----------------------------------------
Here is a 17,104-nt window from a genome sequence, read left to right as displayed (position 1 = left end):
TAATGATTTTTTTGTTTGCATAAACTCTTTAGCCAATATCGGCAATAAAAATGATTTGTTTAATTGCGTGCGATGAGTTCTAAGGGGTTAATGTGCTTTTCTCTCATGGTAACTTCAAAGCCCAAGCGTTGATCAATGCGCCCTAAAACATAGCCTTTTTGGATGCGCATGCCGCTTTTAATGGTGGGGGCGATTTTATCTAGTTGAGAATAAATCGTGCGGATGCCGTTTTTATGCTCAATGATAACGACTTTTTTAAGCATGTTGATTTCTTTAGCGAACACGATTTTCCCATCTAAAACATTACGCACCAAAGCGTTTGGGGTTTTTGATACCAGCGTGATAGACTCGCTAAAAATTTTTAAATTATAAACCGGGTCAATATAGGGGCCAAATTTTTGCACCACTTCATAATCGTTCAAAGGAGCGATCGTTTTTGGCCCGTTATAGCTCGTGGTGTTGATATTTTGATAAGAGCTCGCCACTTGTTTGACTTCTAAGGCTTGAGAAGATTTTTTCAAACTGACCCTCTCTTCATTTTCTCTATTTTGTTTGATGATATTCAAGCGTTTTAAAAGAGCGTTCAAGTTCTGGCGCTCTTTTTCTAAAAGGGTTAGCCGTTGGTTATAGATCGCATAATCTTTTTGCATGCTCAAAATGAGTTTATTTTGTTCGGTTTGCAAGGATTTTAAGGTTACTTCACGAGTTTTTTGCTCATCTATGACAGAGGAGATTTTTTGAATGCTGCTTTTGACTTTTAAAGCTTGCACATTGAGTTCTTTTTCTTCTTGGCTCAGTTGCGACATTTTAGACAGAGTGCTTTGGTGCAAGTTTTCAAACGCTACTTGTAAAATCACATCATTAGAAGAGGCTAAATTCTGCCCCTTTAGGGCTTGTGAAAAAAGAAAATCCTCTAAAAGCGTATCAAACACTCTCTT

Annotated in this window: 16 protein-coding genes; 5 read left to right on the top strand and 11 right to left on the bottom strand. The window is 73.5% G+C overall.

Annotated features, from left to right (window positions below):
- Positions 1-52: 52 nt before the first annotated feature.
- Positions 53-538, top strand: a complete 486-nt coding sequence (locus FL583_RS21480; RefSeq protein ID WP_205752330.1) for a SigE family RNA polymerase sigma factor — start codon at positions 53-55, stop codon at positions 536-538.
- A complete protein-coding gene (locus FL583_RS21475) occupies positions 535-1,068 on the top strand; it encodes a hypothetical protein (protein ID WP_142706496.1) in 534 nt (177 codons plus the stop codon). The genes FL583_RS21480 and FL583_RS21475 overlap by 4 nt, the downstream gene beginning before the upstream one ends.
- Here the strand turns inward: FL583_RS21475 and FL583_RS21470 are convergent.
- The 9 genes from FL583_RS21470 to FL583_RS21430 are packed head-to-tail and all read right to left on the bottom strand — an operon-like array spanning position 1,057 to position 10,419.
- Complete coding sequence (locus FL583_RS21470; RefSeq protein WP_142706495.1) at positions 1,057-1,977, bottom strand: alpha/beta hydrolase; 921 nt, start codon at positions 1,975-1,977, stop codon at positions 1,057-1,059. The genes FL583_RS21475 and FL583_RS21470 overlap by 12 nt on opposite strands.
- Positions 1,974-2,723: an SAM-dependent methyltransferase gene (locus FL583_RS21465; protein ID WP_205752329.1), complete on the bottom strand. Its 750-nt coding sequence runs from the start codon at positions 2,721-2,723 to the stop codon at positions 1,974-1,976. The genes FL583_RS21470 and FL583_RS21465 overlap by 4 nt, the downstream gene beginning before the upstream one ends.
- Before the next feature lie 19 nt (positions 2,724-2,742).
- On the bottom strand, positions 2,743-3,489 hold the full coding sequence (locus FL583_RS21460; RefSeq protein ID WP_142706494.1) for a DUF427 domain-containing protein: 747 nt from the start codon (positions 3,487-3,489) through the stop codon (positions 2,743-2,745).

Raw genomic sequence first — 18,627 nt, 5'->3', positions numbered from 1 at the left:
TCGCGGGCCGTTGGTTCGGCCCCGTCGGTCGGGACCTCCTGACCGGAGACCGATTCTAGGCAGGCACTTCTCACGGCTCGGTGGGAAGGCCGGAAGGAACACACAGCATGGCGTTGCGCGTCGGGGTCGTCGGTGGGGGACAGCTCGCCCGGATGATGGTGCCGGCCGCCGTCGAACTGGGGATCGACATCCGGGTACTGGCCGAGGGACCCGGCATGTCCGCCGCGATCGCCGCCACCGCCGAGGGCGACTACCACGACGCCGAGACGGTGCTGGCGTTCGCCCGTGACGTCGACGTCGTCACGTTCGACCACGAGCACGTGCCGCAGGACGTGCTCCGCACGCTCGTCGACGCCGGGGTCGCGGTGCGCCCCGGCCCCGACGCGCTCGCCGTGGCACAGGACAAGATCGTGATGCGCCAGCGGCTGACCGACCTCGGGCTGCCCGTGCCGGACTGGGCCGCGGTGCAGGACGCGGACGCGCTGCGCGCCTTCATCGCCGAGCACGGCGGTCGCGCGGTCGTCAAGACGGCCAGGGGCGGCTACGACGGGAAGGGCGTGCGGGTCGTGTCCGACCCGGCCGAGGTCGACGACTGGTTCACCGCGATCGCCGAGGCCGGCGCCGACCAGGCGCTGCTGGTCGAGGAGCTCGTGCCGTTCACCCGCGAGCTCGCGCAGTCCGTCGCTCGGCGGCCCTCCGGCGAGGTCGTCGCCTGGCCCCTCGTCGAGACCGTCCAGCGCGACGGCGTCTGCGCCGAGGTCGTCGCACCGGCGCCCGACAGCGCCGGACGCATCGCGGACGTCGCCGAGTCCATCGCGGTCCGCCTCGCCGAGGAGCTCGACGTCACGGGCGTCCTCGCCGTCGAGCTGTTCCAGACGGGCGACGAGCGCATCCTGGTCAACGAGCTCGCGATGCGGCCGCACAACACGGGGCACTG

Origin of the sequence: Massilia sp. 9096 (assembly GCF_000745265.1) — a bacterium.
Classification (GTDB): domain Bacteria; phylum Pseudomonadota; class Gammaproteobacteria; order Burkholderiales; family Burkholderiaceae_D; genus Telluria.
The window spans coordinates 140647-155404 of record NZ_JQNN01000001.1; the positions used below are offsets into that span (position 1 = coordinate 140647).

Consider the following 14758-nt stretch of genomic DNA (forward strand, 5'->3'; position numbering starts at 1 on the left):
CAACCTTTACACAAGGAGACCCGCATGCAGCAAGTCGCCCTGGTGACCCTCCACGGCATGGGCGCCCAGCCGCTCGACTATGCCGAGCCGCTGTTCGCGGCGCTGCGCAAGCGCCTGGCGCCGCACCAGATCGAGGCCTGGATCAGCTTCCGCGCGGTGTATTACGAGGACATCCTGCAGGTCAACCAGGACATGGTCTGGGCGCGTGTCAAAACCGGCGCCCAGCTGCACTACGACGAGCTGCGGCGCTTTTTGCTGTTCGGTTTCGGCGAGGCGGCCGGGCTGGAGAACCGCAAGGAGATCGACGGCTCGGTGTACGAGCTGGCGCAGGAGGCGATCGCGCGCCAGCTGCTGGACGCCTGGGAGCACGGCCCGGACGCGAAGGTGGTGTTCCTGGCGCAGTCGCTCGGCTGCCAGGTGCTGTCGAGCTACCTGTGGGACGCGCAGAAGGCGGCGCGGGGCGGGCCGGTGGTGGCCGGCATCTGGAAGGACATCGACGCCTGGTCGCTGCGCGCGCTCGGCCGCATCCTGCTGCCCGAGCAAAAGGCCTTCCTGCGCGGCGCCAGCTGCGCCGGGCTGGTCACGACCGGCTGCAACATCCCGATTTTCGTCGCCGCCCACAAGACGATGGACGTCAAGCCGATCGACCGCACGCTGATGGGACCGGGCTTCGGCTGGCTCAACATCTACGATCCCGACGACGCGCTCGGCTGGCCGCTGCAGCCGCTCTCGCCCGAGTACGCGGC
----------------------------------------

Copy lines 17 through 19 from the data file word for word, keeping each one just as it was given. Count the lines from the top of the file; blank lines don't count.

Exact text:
Classification (GTDB): domain Bacteria; phylum Pseudomonadota; class Gammaproteobacteria; order Burkholderiales; family Burkholderiaceae_D; genus Telluria.
The window spans coordinates 140647-155404 of record NZ_JQNN01000001.1; the positions used below are offsets into that span (position 1 = coordinate 140647).

Consider the following 14758-nt stretch of genomic DNA (forward strand, 5'->3'; position numbering starts at 1 on the left):